An energy management device receives a first user-specified energy consumption limit associated with a first device, and receives a second user-specified energy consumption limit associated with a second device. The energy management device receives a first energy consumption report associated with the first device, and receives a second energy consumption report associated with the second device. The energy management device selectively switches off, or performs a graduated reduction of power consumption of, the first or second devices based on the received first and second energy consumption reports. The first and second devices include appliances resident in a household or business and the energy management device connects to each of the first and second devices via a network or link.

Description

    BACKGROUND
  • Household or business appliances, such as, for example, computers, televisions, lighting systems, air conditioning systems, heating systems, etc., consume various amounts of energy depending on the usage of the appliances. For example, a thermostat for an air conditioning system may be set to cool a household or business to a certain temperature, and the air conditioning system may consume an amount of energy related to how often the air conditioning system is active to cool the household or business to the certain temperature. As another example, a computer may consume an amount of energy based on how long the computer is turned on.
  • BRIEF DESCRIPTION OF THE DRAWINGS
  • FIG. 1 is a diagram that illustrates an overview of the control of the energy consumption of multiple devices located in a household or business by an energy management device;
  • FIG. 2 illustrates an exemplary network environment in which energy management devices resident at households or businesses may operate to monitor the energy consumed by devices at the households or businesses;
  • FIG. 3 is a diagram that depicts an example of a household/business of FIG. 2, and the communication of energy consumption reports from devices to the energy management device of the household/business;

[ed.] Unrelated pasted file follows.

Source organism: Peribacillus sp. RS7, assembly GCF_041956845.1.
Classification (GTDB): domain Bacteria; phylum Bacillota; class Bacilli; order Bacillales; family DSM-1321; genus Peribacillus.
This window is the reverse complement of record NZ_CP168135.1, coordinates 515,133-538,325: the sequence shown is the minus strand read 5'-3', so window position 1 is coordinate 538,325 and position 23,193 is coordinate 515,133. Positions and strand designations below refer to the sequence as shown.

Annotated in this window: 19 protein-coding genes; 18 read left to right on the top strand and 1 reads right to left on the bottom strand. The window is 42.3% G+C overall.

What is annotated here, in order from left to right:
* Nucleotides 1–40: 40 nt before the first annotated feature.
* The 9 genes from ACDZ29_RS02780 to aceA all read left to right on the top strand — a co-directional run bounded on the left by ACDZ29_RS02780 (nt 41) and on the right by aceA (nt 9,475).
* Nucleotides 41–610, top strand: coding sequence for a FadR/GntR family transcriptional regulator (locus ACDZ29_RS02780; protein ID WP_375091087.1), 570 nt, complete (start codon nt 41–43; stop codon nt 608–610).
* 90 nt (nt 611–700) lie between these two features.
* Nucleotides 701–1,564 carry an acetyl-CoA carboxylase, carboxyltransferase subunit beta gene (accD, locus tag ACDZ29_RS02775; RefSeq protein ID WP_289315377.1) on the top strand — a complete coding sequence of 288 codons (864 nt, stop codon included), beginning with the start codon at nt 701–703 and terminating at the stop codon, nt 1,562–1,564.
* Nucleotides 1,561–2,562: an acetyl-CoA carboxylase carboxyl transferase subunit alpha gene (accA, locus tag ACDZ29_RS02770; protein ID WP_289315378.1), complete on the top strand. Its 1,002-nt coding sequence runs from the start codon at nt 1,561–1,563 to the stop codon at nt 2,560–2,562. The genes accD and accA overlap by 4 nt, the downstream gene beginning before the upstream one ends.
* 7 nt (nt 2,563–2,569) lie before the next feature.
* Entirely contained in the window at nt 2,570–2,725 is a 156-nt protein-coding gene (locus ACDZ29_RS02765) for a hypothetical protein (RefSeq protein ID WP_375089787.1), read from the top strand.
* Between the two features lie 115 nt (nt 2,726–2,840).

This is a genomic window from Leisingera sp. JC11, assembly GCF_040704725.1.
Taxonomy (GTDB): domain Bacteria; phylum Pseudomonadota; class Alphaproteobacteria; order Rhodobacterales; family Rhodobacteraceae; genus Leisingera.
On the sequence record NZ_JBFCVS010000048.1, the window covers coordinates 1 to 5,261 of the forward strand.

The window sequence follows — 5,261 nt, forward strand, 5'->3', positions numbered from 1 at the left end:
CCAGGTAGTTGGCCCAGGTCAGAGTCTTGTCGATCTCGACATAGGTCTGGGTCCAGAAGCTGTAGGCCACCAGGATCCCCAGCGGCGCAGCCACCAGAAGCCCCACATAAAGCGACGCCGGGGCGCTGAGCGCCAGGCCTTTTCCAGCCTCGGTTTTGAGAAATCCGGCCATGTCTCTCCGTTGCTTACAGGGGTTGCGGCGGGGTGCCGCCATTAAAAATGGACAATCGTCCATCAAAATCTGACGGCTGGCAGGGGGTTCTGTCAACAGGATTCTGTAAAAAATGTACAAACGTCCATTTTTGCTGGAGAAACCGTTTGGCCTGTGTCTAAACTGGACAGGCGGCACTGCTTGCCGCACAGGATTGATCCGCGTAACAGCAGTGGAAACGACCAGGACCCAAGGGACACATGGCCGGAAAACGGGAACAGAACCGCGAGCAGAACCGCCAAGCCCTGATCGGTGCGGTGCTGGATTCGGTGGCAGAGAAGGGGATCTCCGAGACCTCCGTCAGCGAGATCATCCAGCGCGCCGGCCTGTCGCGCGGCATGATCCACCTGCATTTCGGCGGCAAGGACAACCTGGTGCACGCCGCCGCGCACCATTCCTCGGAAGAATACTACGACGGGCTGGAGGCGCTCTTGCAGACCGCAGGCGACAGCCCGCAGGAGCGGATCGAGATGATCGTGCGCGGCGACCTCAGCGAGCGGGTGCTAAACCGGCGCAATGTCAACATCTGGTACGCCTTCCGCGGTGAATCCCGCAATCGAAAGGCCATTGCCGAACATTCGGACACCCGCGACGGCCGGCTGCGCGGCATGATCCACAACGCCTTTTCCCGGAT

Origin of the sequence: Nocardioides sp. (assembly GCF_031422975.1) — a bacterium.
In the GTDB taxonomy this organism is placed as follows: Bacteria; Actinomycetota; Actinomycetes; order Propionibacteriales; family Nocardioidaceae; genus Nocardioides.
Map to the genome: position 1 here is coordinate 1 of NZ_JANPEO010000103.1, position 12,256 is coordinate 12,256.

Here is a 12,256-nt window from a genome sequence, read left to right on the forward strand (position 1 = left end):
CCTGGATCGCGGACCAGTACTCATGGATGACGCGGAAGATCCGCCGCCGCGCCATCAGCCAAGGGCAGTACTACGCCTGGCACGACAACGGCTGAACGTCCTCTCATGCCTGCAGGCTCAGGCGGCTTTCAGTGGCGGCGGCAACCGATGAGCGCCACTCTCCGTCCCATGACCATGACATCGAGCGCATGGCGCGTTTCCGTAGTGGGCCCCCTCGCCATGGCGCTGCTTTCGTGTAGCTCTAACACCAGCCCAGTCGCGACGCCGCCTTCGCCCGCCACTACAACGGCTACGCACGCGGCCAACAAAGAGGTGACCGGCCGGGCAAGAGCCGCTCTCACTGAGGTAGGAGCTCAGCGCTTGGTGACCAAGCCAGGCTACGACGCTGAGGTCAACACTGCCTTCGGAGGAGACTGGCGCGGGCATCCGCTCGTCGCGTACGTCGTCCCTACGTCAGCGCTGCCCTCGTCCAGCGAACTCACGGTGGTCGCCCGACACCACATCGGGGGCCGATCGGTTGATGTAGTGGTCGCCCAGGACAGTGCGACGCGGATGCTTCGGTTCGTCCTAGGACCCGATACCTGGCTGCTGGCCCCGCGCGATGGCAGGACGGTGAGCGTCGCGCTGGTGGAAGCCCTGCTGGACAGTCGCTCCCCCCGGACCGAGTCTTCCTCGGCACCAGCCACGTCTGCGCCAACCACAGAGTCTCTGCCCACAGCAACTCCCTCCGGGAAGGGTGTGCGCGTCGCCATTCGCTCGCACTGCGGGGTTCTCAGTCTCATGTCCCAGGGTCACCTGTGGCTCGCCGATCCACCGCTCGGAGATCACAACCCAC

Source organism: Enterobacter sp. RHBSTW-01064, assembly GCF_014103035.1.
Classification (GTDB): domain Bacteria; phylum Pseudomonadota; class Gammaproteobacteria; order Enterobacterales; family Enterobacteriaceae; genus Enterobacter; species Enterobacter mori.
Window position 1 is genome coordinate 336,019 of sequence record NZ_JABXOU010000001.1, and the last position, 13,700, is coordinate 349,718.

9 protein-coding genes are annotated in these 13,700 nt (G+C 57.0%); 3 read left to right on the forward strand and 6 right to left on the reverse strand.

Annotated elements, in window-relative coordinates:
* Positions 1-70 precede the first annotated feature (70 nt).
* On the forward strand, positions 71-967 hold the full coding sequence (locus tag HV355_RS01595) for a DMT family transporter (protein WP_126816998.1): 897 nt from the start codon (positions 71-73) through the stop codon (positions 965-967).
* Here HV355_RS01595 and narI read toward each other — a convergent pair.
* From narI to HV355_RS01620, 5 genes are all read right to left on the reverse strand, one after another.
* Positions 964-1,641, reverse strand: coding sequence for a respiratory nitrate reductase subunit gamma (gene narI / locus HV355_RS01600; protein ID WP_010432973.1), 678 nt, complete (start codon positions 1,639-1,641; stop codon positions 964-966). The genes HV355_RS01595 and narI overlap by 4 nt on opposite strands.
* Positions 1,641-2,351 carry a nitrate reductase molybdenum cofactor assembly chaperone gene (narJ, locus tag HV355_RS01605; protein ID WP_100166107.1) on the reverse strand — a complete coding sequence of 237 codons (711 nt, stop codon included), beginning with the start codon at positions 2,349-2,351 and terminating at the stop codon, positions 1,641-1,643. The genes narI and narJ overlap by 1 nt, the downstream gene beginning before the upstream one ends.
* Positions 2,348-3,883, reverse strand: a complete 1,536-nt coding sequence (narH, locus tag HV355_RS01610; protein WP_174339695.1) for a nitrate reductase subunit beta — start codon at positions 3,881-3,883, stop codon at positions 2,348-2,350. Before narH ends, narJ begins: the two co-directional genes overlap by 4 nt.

• FIG. 4 depicts examples of energy consumption monitoring circuits that may used to measure energy consumption at a device of FIG. 1;
  • FIG. 5 is a diagram that depicts exemplary components of the energy management device of FIGS. 1 and 2;
  • FIG. 6 is a flow diagram that illustrates an exemplary process for providing user-specified per-device energy consumption limits to the energy management device for use in controlling the energy consumption patterns of the devices of FIG. 1;
  • FIG. 7 is an exemplary messaging diagram associated with the exemplary process of FIG. 6;
  • FIG. 8 is an exemplary user interface that may be used in conjunction with the exemplary process of FIG. 7;
  • FIG. 9 is a flow diagram that illustrates an exemplary process for controlling a power down state of the devices of FIG. 1 based on energy consumption reports received from the devices and based further on user-specified energy consumption limits;
  • FIG. 10 is an exemplary messaging diagram associated with the exemplary process of FIG. 9; and
  • FIG. 11 is an exemplary user interface that may be used in conjunction with the exemplary process of FIG. 9.
  • DETAILED DESCRIPTION OF THE PREFERRED EMBODIMENTS
  • The following detailed description refers to the accompanying drawings. The same reference numbers in different drawings may identify the same or similar elements. The following detailed description does not limit the invention.
  • FIG. 1 illustrates an overview of the control of the energy consumption of multiple devices 100-1 through 100-n located in a household or business by an energy management device (EMD) 110. Each of devices 100-1 through 100-n (generically referred to herein as “device 100”) may send energy consumption reports to energy management device 110 via, for example, a network or a link (e.g., a wired or wireless link). Each device 100 may include an appliance resident in a household or a business that may connect to energy management device 110 via a network or a link. Device 100 may include any type of household or business appliance including, for example, an air conditioning or heating system, a computer, a television, a lighting system, etc. Energy management device 110 may reside in the household or business and monitor the energy consumption reports from devices 100-1 through 100-n for controlling the amount of energy that one or more of devices 100-1 through 100-n consume. Energy management device 110 may include, for example, a telephone; a laptop, desktop, palmtop or tablet computer; a personal digital assistant (PDA), or other type of digital computing device that may communicate with devices 100-1 through 100-n via a link or network.